If history has taught us anything, it's that this sort of pack cannibalism is not something that can exist as a permanent mentality. With virtually everyone in the different corners of the industry now entrenched in their position and playing an extended game of Russian Roulette, the industry won't survive in the same shape in which it currently does. As with any form of media entertainment from wrestling and porn to modern art and cinema, these things have a tendency to balloon, burst and then reinvent themselves in a new form.

Well we need our reinvention, but it isn't going to happen before we balloon and bust first. This new generation, as with other generations, is just another turn of the screw. It's not something that *can* be solved by untangling the strings and everyone being reasonable (as is often expressed in forum discussions on the fate of the industry).

We see the same threads and blog posts again and again talking about the nature of the industry, and if only the industry could be made to see sense, and if only it could be made to do things in a reasonable manner, and if only and if only. It can't.

The parties are too entrenched. Like the first world war, the conflict now seems so insane, and yet the fact that the enemies of every faction are all staring each other down compels them all to fight to a bitter end that may or may never come.

Alexander the Great didn't solve the Gordian Knot. He just cut it in half with his sword. The symbol is obvious. Sometimes messes get so convoluted and mixed up that the only solution is a clean break. There are times when the only sane course of action is an unreasonable one.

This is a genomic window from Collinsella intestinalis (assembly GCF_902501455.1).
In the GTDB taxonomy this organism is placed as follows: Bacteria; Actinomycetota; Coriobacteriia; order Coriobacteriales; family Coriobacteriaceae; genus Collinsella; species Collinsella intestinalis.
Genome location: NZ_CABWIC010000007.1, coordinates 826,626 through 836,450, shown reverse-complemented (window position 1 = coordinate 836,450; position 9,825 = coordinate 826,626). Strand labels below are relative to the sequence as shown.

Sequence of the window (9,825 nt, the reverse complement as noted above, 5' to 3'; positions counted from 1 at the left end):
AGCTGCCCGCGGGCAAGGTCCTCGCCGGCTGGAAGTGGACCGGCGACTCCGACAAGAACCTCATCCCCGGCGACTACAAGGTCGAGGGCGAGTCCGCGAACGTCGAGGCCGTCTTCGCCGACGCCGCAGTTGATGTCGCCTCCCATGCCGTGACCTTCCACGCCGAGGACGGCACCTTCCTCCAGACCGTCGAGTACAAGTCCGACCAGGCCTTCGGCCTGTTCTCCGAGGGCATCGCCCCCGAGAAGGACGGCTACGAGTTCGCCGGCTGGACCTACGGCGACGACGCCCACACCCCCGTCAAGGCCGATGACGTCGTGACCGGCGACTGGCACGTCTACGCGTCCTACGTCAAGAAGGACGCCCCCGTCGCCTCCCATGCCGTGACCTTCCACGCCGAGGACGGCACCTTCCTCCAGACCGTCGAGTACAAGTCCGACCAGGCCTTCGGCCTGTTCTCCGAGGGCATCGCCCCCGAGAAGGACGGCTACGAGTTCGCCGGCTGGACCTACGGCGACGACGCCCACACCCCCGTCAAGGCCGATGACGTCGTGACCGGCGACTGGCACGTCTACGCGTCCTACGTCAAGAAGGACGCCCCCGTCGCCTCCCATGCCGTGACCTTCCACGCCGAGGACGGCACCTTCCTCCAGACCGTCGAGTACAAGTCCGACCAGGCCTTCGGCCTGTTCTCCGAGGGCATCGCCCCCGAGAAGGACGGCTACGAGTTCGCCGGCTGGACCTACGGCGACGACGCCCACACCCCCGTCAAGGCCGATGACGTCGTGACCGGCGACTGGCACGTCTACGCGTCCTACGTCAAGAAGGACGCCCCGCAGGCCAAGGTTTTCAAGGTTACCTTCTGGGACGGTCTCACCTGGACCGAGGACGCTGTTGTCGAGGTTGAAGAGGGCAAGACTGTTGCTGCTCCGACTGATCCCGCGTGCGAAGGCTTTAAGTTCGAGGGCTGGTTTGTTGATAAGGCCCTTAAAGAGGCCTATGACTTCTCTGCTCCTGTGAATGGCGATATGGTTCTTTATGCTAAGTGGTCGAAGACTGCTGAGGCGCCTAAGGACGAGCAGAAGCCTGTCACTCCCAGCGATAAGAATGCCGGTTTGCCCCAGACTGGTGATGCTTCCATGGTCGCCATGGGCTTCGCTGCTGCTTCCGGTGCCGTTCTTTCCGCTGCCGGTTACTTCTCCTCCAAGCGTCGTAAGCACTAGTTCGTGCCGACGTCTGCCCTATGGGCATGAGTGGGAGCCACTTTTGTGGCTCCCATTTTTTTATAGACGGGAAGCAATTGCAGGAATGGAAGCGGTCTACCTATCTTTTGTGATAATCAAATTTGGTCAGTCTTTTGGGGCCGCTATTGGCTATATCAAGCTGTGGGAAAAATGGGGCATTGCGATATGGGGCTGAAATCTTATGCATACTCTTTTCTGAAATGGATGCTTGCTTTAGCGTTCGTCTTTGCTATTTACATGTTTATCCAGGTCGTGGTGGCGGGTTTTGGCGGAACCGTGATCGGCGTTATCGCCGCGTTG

So we head into generation six or seven (I forget which it's supposed to be) full of fear. Fear for our hobby, fear for our direction, fear for our jobs and livelihoods. The trench guns are firing, the mad charges have begun. The clarions are ringing around the ramparts, and there we are. You, me, a bunch of other guys, dressed in regulation hoodies and sneakers, with shaved heads, mortgage payments or rent, our thirtieth birthdays whizzing by with maybe a kid or two. We all know that it's madness, but we're going over the top anyway.

See you on the other side.

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Monday, November 14, 2005

Label names

I've gottten a lot of interesting feedback on the trade label idea, both in comments forum posts and through private email. It seems about 50/50 in replies. Some people really like the idea, some people thin it's elitism writ large. A lot of people are worried by the idea of who exactly would do the voting, and more than one poster has questioned the sheer validity of the idea at all.

Which is all fair enough.

The simple goals behind the suggested project are to draw the eyes of consumers to games, films, books and whatever that they might find imaginatively interesting. There really are no snootier ambitions to it than that.

So I've been thinking of what the name of the label could be. I wanted to something light-hearted enough that it didn't sound pretentious, something straightforward but slightly witty, but ultimately as easy-to-understand as "Fair Trade".